Retirees with a sense of purpose do better

They are likely to be healthier and live longer than people without this motivation

Spending more time on activities they enjoy, such as long hikes, using work skills in a new way, taking care of a pet, working in the garden or helping others can give retirees a renewed sense of purpose in life.
Spending more time on activities they enjoy, such as long hikes, using work skills in a new way, taking care of a pet, working in the garden or helping others can give retirees a renewed sense of purpose in life. PHOTO: ISTOCKPHOTO

After making it through the maelstrom of middle age, many adults find themselves approaching older age and wondering, "What will give purpose to my life", now that the kids have flown the nest and retirement is on the cards?

How they answer can have significant implications for their health.

Over the past two decades, dozens of studies have shown that seniors with a sense of purpose in life are less likely to develop mild cognitive impairment, Alzheimer's disease, disabilities, heart attacks or strokes. They are also more likely to live longer than people without this kind of underlying motivation.

A report in Jama Psychiatry adds to this body of evidence by showing that older adults with a solid sense of purpose tend to retain strong handgrips and walking speeds - key indicators of how rapidly people are ageing.

Why would a psychological construct ("I feel that I have goals and something to live for") have this kind of impact?

Seniors with a sense of purpose may be more physically active and take better care of their health, some research suggests. They may also be less susceptible to stress, which can fuel dangerous inflammation.

"Purposeful individuals tend to be less reactive to stressors and more engaged in their daily lives, which can promote cognitive and physical health," said Mr Patrick Hill, an assistant professor of psychological and brain sciences at Washington University in St Louis, who was not involved with the latest study.

But what is purpose, really? And how can it be cultivated?

Dr Anne Newman, 69, who splits her time between Hartsdale, north of New York City, and Delray Beach, Florida, said she has been asking herself this "on a minute-by-minute basis" since closing her psychotherapy practice last year.

Building and maintaining a career became a primary driver in her life after she raised two daughters and returned to work at age 48.

Experts advise people seeking a sense of purpose to consider spending more time on activities they enjoy or using work skills in a new way.

Dr Newman has explored work and volunteer opportunities in Florida but nothing has grabbed her yet. "Not knowing what's going to take the place of work in my life - it feels horrible, like I'm floundering," she admitted.

Many people go through a period of trial and error after retirement, said Dr Dilip Jeste, senior associate dean for healthy ageing and senior care at the University of California at San Diego.

"People don't like to talk about their discomfort because they think it's unusual. And yet, at this time of life, everybody thinks about this question, 'What are we here for?' " he said.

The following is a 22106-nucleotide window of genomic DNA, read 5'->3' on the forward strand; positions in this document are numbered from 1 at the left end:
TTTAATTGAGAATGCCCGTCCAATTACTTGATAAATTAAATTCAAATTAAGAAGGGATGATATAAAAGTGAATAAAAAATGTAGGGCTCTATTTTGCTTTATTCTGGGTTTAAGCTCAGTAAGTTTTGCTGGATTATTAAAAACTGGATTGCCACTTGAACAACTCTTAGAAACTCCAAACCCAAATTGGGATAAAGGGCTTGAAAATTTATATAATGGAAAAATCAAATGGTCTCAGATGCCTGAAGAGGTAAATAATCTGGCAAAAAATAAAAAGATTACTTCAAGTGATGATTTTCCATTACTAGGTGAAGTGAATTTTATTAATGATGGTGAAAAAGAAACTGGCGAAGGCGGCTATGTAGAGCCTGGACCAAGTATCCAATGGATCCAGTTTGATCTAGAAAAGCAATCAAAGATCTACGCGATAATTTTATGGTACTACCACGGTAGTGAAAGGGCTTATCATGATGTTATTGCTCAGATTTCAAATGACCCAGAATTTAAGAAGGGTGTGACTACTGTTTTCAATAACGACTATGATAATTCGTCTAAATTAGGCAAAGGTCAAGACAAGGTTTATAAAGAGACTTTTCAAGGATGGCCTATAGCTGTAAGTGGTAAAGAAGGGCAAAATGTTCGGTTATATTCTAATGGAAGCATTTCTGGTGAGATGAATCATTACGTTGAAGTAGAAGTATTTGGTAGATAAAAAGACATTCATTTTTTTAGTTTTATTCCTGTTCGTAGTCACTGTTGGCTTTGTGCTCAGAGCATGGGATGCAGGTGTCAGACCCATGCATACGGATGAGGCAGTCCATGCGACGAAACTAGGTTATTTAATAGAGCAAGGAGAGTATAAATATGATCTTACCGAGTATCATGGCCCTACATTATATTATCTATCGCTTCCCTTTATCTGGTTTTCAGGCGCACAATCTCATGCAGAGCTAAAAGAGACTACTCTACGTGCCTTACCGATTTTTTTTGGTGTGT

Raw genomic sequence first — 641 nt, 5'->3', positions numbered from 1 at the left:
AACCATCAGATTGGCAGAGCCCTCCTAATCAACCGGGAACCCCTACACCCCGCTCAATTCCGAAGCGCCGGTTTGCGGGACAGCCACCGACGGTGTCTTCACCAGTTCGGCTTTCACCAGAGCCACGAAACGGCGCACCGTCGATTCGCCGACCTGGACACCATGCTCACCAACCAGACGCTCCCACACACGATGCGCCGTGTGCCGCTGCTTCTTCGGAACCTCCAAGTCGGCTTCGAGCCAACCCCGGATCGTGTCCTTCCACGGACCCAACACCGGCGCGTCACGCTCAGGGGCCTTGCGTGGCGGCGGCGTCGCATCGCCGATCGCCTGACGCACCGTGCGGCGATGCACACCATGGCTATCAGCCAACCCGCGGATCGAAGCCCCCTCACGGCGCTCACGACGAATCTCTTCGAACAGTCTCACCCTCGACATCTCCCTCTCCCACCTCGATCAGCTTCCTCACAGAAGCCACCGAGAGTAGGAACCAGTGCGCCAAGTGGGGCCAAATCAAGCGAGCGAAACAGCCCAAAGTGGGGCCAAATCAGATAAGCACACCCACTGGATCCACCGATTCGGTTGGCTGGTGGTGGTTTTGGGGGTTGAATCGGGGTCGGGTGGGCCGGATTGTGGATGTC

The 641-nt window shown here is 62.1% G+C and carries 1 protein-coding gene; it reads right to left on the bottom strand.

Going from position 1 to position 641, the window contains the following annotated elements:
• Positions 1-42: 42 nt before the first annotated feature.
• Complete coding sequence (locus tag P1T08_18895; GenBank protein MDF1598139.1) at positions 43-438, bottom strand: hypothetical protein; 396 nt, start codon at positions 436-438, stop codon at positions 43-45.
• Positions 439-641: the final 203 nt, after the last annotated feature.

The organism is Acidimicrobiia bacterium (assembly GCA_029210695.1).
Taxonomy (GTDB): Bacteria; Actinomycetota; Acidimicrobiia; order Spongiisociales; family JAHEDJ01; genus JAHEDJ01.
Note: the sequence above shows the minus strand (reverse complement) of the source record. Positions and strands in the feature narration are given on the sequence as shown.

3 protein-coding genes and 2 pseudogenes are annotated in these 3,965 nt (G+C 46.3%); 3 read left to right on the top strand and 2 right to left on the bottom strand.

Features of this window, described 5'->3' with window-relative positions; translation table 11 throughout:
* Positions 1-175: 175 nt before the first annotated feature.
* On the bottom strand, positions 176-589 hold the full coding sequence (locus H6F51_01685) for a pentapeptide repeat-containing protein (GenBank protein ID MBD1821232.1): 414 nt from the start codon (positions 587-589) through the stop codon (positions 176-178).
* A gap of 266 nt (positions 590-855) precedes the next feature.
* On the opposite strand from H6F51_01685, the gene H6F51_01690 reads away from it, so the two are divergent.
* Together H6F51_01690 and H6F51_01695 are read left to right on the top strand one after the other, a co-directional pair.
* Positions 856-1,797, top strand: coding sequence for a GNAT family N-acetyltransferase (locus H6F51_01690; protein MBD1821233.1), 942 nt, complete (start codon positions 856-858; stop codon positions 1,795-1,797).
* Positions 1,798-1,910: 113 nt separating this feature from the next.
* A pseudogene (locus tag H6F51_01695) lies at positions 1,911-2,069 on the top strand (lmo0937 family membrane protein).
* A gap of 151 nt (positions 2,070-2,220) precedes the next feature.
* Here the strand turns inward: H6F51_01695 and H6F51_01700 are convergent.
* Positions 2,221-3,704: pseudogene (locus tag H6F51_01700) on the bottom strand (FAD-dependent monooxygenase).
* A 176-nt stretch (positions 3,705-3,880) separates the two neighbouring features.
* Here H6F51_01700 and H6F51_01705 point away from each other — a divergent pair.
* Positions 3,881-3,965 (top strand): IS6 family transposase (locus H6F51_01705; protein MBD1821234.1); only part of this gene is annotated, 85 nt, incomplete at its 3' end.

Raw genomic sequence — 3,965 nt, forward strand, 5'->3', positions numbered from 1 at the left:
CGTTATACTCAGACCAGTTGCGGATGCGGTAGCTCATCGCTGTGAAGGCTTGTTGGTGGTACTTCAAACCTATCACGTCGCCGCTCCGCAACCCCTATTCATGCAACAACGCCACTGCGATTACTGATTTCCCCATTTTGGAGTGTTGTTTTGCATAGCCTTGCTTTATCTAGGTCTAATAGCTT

Dr Newman's focus has been on getting "involved in something other than personal satisfaction, something larger than myself".

But that may be overreaching.

"I think people can get a sense of purpose from very simple things - from taking care of a pet, working in the garden or being kind to a neighbour," said Dr Patricia Boyle, a professor of behavioural sciences at the Rush Alzheimer's Disease Centre at Rush University Medical Centre in Chicago.

"Even small goals can help motivate someone to keep going," she added. Older adults often discover a sense of purpose from taking care of grandchildren, volunteering or becoming involved in community service work or religion, she said.

"A purpose in life can arise from learning a new thing, accomplishing a new goal, working together with other people or making new social connections," she said.

After Mr Barry Dym, 75, retired a year ago from a long career as an organisational consultant and a marriage and family therapist, he said: "I didn't ask myself, 'Do I have a larger purpose in life?'

"I asked myself, 'What gives meaning to my life?'"

Answering that question was not difficult.

"What gives meaning to me is helping people. Trying to have an impact. Working with people and helping them become much better at what they do," said Mr Dym, who lives in Lexington, Massachusetts.

In retirement, he is mentoring several people with whom he has a professional and personal relationship, bringing together groups of people to talk about ageing and starting a blog.

"I feel of two minds about purpose in older age," he said. "In some ways, I'd like to just shuck off that sense of having to do something to be a good person and just relax. And in other ways, I feel deeply fulfilled by the things I do."


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A version of this article appeared in the print edition of The Straits Times on September 26, 2017, with the headline Retirees with a sense of purpose do better. Subscribe